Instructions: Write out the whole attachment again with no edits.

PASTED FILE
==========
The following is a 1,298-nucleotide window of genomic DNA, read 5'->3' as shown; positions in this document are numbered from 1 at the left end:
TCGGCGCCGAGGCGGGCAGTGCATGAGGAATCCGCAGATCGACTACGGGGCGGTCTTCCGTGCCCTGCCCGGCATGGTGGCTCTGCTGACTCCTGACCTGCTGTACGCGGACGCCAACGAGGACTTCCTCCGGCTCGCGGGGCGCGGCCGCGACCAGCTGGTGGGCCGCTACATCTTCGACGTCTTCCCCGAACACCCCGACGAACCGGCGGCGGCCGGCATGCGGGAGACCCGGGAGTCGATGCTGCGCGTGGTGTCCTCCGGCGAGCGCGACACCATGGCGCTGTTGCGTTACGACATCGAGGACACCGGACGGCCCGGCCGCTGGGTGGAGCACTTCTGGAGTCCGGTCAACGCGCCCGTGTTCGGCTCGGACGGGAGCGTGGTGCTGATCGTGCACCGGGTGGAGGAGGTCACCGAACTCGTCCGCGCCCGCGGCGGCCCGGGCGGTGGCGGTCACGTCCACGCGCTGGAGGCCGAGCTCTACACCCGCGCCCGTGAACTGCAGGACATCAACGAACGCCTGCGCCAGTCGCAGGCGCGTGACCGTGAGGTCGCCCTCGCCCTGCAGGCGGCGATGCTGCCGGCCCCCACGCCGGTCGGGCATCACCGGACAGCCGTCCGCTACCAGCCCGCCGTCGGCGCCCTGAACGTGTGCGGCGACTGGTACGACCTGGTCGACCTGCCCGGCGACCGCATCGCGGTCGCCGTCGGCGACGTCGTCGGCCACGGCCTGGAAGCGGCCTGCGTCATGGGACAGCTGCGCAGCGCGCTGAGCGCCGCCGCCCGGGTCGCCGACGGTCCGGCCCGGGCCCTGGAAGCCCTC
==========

The following is a 1,298-nucleotide window of genomic DNA, read 5'->3' as shown; positions in this document are numbered from 1 at the left end:
TCGGCGCCGAGGCGGGCAGTGCATGAGGAATCCGCAGATCGACTACGGGGCGGTCTTCCGTGCCCTGCCCGGCATGGTGGCTCTGCTGACTCCTGACCTGCTGTACGCGGACGCCAACGAGGACTTCCTCCGGCTCGCGGGGCGCGGCCGCGACCAGCTGGTGGGCCGCTACATCTTCGACGTCTTCCCCGAACACCCCGACGAACCGGCGGCGGCCGGCATGCGGGAGACCCGGGAGTCGATGCTGCGCGTGGTGTCCTCCGGCGAGCGCGACACCATGGCGCTGTTGCGTTACGACATCGAGGACACCGGACGGCCCGGCCGCTGGGTGGAGCACTTCTGGAGTCCGGTCAACGCGCCCGTGTTCGGCTCGGACGGGAGCGTGGTGCTGATCGTGCACCGGGTGGAGGAGGTCACCGAACTCGTCCGCGCCCGCGGCGGCCCGGGCGGTGGCGGTCACGTCCACGCGCTGGAGGCCGAGCTCTACACCCGCGCCCGTGAACTGCAGGACATCAACGAACGCCTGCGCCAGTCGCAGGCGCGTGACCGTGAGGTCGCCCTCGCCCTGCAGGCGGCGATGCTGCCGGCCCCCACGCCGGTCGGGCATCACCGGACAGCCGTCCGCTACCAGCCCGCCGTCGGCGCCCTGAACGTGTGCGGCGACTGGTACGACCTGGTCGACCTGCCCGGCGACCGCATCGCGGTCGCCGTCGGCGACGTCGTCGGCCACGGCCTGGAAGCGGCCTGCGTCATGGGACAGCTGCGCAGCGCGCTGAGCGCCGCCGCCCGGGTCGCCGACGGTCCGGCCCGGGCCCTGGAAGCCCTC